Charles Arthur explains on The Guardian why an 80% market share might only represent half of smartphone users.

TheNextWeb lamented Nike’s choice not to bring their FuelBand app to Android.

For many, this glaring omission in Nike’s technological armory is astounding given that, well, Android represents somewhere in the region of 80% of the smartphone market.

MarketWatch reported that Android achieved a market share of 80.6%.

It’s simply wrong, though, to extrapolate from that to think that four in five smartphones in peoples’ hands are Android-powered. Here’s the reality: at the time this was written, more than 40% of the smartphones in use in the US (a key market for Nike) were iPhones. Only about 51% of the smartphones in peoples’ hands in the US are Android phones. The ratios are more in Android’s favour elsewhere, but nowhere outside of China (and perhaps India) would you find four in five smartphone owners using an Android phone.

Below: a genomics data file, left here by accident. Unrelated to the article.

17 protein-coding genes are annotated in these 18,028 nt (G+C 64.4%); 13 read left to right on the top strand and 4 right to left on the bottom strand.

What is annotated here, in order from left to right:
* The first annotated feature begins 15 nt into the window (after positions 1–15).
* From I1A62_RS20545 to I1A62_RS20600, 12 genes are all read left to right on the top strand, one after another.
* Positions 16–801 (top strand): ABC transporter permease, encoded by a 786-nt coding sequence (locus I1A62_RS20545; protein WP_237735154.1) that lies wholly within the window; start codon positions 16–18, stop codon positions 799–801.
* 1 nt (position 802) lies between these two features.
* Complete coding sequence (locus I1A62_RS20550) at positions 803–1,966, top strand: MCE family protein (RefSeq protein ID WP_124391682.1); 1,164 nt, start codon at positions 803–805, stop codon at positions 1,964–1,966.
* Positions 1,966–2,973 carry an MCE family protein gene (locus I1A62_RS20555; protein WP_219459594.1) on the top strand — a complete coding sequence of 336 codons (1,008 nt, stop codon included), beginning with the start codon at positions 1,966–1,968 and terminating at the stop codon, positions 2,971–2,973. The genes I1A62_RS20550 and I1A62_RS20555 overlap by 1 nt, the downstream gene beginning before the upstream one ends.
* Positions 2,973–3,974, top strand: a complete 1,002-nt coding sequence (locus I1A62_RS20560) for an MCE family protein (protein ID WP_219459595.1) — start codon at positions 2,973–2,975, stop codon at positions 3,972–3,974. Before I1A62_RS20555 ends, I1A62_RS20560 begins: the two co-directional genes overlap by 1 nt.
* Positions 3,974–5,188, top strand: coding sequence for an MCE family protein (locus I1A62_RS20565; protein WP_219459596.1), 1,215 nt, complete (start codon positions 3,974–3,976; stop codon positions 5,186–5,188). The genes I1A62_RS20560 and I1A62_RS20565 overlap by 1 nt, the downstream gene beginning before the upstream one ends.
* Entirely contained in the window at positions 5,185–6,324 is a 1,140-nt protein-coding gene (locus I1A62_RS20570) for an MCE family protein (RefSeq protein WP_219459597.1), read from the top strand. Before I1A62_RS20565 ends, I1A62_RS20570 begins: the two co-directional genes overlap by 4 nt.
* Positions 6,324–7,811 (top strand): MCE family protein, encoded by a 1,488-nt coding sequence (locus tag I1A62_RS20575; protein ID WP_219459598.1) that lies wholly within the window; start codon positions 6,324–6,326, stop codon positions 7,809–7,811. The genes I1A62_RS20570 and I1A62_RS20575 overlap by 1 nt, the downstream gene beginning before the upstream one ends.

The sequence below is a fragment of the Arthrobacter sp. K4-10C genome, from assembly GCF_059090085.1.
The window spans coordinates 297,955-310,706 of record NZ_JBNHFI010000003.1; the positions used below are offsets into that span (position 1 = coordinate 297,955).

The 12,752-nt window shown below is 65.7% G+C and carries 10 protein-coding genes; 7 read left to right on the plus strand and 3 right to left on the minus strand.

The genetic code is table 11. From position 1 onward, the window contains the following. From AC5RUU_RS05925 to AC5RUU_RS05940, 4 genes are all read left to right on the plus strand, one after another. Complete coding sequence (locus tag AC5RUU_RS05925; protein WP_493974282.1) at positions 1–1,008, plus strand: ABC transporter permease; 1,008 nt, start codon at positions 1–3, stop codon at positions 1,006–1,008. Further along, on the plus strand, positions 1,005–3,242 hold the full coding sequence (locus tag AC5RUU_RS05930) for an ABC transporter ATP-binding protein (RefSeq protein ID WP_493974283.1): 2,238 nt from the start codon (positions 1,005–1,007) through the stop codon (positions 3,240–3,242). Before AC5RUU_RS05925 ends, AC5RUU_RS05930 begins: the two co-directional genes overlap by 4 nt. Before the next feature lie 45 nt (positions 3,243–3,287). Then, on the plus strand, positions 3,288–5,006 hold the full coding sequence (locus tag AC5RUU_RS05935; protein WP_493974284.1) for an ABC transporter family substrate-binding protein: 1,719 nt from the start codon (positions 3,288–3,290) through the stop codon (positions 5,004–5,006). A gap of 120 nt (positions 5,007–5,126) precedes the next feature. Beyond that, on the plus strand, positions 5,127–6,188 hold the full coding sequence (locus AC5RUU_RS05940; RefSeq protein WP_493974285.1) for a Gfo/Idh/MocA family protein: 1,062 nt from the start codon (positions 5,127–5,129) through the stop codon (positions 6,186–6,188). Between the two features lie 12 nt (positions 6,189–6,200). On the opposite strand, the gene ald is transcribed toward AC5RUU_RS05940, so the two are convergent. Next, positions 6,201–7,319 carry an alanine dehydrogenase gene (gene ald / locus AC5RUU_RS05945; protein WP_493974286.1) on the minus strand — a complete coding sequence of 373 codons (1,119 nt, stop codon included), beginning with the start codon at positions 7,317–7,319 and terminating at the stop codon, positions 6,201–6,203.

Data from Google’s Android developer dashboard paints a different picture.

The newest software, “Jelly Bean” (which actually covers three different numbering versions), accounts for 52.1% of the devices. Yet Jelly Bean is the software powering all those new Android phones – the ones that were the 80% in the past quarter. Clearly, the installed base doesn’t reflect the market share number.

If market share of tablets drops from 50% to 30%, does it mean that less tablets were sold?

No, that’s not what that data tells you. What if the total number of tablets being sold has doubled? If last year there were 100m tablets sold in total, and this year 200m, then last year the figures would be 50m tablets and this year 60m. (Those aren’t the numbers. They’re just for illustration.)

So if you don’t have the absolute numbers, you don’t know what’s happening.